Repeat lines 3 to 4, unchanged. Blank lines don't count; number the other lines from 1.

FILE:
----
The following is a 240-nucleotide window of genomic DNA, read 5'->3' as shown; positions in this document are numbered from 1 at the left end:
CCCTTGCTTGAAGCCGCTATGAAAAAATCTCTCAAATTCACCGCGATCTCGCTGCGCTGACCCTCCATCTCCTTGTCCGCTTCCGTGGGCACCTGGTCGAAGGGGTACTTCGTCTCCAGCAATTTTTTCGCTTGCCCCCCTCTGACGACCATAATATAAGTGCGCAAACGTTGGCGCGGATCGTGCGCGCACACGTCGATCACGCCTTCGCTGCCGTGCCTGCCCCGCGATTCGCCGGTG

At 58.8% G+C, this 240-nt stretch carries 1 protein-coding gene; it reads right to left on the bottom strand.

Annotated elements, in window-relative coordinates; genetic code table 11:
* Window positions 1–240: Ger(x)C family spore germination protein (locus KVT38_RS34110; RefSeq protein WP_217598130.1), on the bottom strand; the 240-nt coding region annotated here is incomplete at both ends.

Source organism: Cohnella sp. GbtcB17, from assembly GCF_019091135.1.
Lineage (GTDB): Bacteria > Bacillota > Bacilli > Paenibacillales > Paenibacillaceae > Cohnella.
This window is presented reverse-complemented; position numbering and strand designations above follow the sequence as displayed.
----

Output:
At 58.8% G+C, this 240-nt stretch carries 1 protein-coding gene; it reads right to left on the bottom strand.

Annotated elements, in window-relative coordinates; genetic code table 11: